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To: USALiberty
RENUNCIATION FOR MINOR CHILDREN
Parents cannot renounce U.S. citizenship on behalf of their minor children. Before an oath of renunciation will be administered under Section 349(a)(5) of the INA, a person under the age of eighteen must convince a U.S. diplomatic or consular officer that he/she fully understands the nature and consequences of the oath of renunciation, is not subject to duress or undue influence, and is voluntarily seeking to renounce his/her U.S. citizenship.

Section 349 of the Immigration and Nationality Act (8 U.S.C. 1481), as amended, states that U.S. citizens are subject to loss of citizenship if they perform certain specified acts voluntarily and with the intention to relinquish U.S. citizenship. Briefly stated, these acts include:

1. obtaining naturalization in a foreign state (Sec. 349 (a) (1) INA);
2. taking an oath, affirmation or other formal declaration to a foreign state or its political subdivisions (Sec. 349 (a) (2) INA);
3. entering or serving in the armed forces of a foreign state engaged in hostilities against the U.S. or serving as a commissioned or non-commissioned officer in the armed forces of a foreign state (Sec. 349 (a) (3) INA);
4. accepting employment with a foreign government if (a) one has the nationality of that foreign state or (b) an oath or declaration of allegiance is required in accepting the position (Sec. 349 (a) (4) INA);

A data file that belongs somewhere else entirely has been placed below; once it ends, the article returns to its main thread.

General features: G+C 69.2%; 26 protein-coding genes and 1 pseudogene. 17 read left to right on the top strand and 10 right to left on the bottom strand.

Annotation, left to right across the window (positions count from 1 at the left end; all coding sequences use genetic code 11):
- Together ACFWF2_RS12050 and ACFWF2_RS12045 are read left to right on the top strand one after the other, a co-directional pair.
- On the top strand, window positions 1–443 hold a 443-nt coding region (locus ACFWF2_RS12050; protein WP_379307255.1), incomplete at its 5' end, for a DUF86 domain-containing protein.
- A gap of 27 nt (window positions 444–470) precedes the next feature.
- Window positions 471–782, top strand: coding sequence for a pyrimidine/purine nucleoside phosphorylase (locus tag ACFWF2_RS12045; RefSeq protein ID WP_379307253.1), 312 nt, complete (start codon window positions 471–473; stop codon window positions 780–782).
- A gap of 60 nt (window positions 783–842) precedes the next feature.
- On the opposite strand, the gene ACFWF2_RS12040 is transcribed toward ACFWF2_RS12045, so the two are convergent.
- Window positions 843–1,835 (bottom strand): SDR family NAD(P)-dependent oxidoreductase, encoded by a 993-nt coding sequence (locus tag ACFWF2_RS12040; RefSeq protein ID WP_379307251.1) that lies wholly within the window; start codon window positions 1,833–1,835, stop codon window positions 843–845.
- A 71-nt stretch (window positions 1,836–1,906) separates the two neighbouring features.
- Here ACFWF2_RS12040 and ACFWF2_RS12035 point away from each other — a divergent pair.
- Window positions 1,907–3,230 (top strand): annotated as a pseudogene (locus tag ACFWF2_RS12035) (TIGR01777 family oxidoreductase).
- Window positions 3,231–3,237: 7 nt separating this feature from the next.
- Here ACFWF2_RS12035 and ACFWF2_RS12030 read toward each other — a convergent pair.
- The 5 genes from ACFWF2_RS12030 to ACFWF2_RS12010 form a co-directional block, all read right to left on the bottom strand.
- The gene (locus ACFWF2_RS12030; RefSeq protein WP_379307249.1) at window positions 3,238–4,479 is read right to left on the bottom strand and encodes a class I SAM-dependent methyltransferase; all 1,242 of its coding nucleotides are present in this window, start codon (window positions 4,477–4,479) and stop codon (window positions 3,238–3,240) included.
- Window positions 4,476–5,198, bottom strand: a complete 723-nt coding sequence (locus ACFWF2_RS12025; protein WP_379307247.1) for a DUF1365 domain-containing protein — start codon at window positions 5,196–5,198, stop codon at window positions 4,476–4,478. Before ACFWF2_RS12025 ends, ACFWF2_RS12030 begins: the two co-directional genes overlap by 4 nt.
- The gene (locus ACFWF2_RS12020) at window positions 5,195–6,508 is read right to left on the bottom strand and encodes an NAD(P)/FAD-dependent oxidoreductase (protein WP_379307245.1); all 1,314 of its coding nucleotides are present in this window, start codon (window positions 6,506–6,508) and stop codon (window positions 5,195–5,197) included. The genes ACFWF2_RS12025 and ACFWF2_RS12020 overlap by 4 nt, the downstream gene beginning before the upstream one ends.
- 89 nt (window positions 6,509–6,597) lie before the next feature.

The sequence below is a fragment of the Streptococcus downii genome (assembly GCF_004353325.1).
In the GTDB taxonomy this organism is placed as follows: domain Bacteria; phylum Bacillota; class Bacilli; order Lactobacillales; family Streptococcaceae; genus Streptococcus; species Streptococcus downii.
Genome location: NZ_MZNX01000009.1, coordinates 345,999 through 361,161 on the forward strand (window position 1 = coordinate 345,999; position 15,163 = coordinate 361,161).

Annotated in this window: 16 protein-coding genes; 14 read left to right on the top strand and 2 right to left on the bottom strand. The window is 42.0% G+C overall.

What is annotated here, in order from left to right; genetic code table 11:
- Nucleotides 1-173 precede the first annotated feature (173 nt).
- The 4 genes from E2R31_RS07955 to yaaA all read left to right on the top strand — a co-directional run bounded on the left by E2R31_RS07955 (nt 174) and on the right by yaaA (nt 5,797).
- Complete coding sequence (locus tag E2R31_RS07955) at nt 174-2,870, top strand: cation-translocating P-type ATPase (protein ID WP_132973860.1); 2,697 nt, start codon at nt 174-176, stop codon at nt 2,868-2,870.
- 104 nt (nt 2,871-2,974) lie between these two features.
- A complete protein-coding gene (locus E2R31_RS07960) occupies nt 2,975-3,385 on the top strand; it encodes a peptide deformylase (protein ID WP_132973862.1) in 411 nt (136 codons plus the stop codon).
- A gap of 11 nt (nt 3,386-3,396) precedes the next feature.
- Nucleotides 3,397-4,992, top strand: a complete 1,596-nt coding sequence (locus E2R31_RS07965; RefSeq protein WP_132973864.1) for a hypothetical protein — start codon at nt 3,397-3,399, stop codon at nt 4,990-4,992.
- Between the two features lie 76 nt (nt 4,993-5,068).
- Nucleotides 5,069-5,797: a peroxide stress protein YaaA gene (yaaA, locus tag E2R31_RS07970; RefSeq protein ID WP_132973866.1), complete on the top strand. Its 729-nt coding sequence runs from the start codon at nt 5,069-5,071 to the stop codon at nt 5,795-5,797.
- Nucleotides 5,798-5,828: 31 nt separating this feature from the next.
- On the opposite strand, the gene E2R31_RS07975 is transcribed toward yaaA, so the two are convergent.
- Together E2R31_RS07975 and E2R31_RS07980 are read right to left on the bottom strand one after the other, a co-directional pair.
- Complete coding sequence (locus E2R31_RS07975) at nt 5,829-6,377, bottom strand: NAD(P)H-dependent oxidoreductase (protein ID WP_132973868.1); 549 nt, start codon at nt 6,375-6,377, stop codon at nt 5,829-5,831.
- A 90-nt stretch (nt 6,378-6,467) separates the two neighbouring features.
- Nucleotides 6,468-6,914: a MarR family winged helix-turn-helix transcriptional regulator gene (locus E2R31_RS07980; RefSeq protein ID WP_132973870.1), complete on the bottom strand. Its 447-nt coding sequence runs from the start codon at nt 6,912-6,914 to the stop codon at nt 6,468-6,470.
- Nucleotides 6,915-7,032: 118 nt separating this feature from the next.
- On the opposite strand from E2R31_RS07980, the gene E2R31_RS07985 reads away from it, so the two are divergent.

5. formally renouncing U.S. citizenship before a U.S. diplomatic or consular officer outside the United States (sec. 349 (a) (5) INA);
6. formally renouncing U.S. citizenship within the U.S. (but only under strict, narrow statutory conditions) (Sec. 349 (a) (6) INA);
7. conviction for an act of treason (Sec. 349 (a) (7) INA).
12 posted on 01/01/2010 7:03:16 AM PST by SvenMagnussen (Clever tagline can only be seen on the other internet.)
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To: SvenMagnussen

Countries Which Prohibit Dual Citizenship:

Austria, Belgium, Brunei, Burma, Chile, China, Denmark, Ecuador, Fiji, Finland, Germany, Iceland, India, Indonesia, Iran*, Japan, Kenya, Kiribati, Korea, Malaysia, Mauritius, Nepal, Norway, Papua New Guinea, Peru, Philippines, Poland, Romania, Singapore, Solomon Islands, Thailand, Venezuela, Vietnam, Zimbabwe.

* Iran does not recognize dual citizenship but continues to recognize its citizens as Iranian. * Note that Germany has recently amended its citizenship laws so that in some exceptional circumstances, dual citizenship is now allowed. Consult the German Foreign Office web site for details. * Also, India announced on 8 January 2002 that it will shortly change its law to allow dual citizenship for Indians settled outside India.
18 posted on 01/01/2010 7:22:18 AM PST by SvenMagnussen (Clever tagline can only be seen on the other internet.)
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To: SvenMagnussen

What;s your point???


19 posted on 01/01/2010 7:22:36 AM PST by danamco
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To: SvenMagnussen
5. formally renouncing U.S. citizenship before a U.S. diplomatic or consular officer outside the United States (sec. 349 (a) (5) INA);

So what makes you think Bambi did this?

101 posted on 01/01/2010 5:47:52 PM PST by curiosity
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